Healthy friendships are based on mutual respect and generosity. Any friendship will go through periods when one person gives more than the other or when misunderstandings lead to hurt feelings. Good friends weather these times because of their shared desire to make each other’s lives better. But a friendship that is ­frequently out of balance can be destructive.

How do you know whether a friendship has crossed that line and is hurting you…and what should you do about it?

Recognize the Signs

A friendship may not be worth continuing if your friend…

Causes you more pain than pleasure. Examples: You get a knot in your stomach when you hear the person’s name…you rarely look forward to the time you will spend together…you increasingly dread speaking to him/her.

Often criticizes you. A basic expectation of friendship is that friends build each other up. Having a friend who is courageous enough to point out a blind spot in you can be valuable, but positive messages should dramatically outnumber negative ones.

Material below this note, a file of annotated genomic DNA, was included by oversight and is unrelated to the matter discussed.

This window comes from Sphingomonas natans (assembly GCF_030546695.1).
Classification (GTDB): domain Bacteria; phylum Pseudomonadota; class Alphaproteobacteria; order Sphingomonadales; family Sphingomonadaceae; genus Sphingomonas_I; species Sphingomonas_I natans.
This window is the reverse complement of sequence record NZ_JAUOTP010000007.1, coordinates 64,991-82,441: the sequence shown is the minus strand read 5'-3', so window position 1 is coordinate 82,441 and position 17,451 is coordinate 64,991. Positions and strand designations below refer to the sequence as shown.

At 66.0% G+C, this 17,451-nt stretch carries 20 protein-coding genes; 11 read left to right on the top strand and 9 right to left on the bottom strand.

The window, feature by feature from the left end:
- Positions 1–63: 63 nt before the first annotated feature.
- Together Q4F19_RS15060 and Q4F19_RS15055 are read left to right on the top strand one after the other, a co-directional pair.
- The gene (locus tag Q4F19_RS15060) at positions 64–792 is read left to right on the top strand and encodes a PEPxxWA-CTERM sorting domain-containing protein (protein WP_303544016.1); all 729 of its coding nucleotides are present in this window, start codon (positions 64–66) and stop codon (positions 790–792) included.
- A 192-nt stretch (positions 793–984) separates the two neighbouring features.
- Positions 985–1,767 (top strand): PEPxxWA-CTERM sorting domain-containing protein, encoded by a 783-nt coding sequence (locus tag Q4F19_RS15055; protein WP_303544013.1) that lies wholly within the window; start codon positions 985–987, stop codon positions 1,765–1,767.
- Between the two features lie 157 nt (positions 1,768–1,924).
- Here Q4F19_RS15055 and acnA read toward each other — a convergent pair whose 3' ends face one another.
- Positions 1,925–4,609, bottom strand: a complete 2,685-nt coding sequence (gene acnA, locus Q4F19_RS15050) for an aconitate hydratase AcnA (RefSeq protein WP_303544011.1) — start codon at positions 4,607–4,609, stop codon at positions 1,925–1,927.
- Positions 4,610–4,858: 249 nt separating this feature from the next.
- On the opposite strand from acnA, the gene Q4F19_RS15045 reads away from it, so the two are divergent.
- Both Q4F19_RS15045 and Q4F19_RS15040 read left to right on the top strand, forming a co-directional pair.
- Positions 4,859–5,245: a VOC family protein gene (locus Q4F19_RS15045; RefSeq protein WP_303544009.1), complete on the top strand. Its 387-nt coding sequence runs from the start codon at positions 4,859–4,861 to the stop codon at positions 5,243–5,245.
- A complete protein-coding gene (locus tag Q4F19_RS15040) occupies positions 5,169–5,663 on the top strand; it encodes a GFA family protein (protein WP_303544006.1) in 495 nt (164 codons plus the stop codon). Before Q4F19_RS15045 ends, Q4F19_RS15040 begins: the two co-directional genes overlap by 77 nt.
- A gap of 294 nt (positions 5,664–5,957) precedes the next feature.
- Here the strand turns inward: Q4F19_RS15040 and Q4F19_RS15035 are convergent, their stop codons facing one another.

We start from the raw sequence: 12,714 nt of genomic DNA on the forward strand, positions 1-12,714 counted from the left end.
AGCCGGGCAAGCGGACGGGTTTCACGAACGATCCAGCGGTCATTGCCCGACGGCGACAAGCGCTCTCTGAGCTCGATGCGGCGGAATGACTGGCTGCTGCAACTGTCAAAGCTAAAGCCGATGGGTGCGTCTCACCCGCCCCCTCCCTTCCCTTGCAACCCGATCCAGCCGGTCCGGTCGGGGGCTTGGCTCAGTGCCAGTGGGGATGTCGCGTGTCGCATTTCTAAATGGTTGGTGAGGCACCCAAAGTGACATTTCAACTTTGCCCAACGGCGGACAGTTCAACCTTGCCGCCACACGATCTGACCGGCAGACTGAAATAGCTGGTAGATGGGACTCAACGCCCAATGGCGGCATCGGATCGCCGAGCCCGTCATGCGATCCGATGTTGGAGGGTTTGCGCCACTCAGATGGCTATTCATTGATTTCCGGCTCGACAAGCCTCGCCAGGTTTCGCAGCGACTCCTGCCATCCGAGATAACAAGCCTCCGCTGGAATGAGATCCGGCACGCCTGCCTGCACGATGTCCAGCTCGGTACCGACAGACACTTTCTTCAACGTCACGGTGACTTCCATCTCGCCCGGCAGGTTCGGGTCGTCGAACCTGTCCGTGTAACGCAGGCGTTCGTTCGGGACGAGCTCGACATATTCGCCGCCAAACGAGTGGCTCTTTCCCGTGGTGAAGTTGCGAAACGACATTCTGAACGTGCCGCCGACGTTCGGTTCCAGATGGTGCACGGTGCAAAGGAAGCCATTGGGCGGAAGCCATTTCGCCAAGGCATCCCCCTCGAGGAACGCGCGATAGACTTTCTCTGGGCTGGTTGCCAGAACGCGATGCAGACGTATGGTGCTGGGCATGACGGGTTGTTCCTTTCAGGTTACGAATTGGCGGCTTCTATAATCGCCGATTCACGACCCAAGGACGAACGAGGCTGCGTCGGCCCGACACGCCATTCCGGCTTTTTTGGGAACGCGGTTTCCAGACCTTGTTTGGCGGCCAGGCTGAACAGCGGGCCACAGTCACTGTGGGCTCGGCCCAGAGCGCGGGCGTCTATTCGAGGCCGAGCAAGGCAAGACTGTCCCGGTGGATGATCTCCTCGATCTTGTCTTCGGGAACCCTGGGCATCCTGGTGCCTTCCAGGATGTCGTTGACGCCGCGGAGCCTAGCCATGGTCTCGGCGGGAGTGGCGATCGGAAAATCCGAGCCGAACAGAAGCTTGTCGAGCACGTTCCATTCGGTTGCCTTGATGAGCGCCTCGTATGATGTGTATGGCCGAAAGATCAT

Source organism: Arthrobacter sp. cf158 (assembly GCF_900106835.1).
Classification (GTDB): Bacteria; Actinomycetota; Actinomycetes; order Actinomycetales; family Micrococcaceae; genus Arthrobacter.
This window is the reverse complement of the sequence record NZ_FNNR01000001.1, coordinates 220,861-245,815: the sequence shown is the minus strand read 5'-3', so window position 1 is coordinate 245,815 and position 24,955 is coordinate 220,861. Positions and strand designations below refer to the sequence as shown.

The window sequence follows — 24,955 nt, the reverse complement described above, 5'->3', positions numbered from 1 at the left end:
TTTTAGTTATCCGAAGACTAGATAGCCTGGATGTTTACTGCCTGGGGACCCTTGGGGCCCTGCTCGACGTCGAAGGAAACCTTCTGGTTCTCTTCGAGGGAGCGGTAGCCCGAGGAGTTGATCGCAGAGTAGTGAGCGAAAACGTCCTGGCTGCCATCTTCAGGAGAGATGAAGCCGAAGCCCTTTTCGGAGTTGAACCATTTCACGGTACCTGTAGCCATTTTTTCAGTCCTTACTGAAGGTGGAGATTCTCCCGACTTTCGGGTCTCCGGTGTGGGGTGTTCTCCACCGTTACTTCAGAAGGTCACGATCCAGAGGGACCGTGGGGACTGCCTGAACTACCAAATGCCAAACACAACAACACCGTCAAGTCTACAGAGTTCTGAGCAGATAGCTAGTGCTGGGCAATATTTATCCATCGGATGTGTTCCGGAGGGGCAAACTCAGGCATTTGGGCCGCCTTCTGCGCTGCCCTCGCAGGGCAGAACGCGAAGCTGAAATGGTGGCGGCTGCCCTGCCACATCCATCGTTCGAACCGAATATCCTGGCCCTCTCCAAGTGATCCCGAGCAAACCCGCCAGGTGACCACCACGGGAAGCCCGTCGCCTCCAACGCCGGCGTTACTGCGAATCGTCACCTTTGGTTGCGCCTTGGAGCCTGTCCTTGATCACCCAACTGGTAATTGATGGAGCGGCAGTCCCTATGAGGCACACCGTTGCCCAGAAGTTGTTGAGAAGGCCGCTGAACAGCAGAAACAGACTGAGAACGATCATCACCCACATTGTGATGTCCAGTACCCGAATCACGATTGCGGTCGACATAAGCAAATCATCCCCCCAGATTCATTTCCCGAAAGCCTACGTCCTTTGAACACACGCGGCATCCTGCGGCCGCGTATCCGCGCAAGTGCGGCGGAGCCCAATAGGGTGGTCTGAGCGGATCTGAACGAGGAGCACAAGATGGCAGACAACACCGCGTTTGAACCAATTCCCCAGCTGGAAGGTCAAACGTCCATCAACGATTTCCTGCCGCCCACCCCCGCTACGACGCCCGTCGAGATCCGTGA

Equally important is the way that negative feedback is delivered. Does your friend use a kindhearted tone and ask your permission first…or catch you off-guard and use harsh language?

Healthy feedback: “I’ve noticed something you are doing that might be hurting your chances of success. Is it OK if I point it out to you?”

Destructive feedback: “That was dumb.”

Ask yourself: Do I feel motivated to improve because of this person’s feedback? Or do I feel judged and resentful?

If your friend criticizes you to others behind your back, he/she is not acting as a true friend. The same is true if he makes remarks about others that he knows you will find hurtful. Example: He says something derogatory about someone who is overweight when he knows you are concerned about your own weight.

Takes without giving. Good friends don’t keep score—they take pleasure in enriching each other’s lives. But if one person is doing nearly all the giving, that’s a problem. If you always bring soup when your friend is sick…provide a ride to the airport…pick up the dinner check…but your friend doesn’t offer to help when you are sick or need a ride, the balance is unhealthy.